On May 21, Youqu (pseudonym) posted on Weibo about her experience with her same-sex partner being rejected entry at the Guangzhou Chimelong Resort. After purchasing the couple’s ticket as a couple with their real names, the resort denied their entry because “the couple ticket was only for a man and a woman.”
“Same-sex couples are a special circumstance. Why didn’t you double check before buying your tickets since your situation is so unusual?” replied customer service after Youqu’s complaint.
But Youqu confirmed there was no explicit gender limitation on the ticket-purchasing platform.
After the incident was reported by several news media, major online ticket platforms responded instead with either adding the “one man and one woman” clause or removing the couple’s ticket option.
In recent years, as awareness for equality has grown worldwide, sexual minority groups have become more visible in China. But with lingering challenges in accommodations, social organisations are helping same-sex couples navigate the legal system.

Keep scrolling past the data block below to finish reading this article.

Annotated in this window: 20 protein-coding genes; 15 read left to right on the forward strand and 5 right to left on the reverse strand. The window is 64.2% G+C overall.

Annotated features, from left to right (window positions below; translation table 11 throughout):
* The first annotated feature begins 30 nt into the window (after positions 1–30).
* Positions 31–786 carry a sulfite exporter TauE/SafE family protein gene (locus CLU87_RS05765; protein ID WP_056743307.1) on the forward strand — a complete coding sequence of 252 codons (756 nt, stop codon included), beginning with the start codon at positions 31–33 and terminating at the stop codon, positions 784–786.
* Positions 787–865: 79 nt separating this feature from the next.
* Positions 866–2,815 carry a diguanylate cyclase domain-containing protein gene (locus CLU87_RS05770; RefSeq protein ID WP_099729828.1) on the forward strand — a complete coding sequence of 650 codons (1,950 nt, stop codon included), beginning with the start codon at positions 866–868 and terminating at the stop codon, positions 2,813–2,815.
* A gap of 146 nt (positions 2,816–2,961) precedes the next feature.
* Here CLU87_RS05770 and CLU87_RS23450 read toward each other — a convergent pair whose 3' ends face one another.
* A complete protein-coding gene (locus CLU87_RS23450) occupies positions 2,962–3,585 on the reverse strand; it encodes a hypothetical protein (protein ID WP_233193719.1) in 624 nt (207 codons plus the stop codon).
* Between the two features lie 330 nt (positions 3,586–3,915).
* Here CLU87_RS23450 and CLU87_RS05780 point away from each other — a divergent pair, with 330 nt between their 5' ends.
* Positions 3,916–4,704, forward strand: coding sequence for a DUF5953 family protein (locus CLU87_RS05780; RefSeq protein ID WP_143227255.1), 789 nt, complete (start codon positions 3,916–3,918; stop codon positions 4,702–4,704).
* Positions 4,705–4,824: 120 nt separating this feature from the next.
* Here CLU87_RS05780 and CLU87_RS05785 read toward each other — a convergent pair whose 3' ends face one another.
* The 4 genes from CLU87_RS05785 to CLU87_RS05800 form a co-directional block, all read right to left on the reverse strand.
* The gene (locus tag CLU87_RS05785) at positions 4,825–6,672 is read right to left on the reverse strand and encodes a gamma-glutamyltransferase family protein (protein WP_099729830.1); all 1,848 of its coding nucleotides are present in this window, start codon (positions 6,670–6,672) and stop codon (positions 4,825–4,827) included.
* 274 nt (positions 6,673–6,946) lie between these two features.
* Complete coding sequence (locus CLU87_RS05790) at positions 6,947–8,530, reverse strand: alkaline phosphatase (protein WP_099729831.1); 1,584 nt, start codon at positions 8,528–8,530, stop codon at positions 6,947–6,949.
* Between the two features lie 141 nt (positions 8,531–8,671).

Zhao Hu, a legal counsellor from the social organisation LGBT rights advocacy CHINA, said the incident was discriminatory and the resort is suspected of infringing on personal dignity.
Zhong Wenlü, a lawyer from the Sichuan Wu Zhong Law Firm, said that neither the ticket platform nor the resort should refuse to provide service to the couple unless under special circumstances; but the statement of gender limitation infringed on consumer rights of sexual and gender minorities.
LGBT rights in advocacy CHINA sent a statement to China Development Brief saying they predict the case will be filed for the couple next week.
China has officially accepted the five anti-discrimination recommendations from the UN in 2019, prompting optimism among the LGBTQ community in China.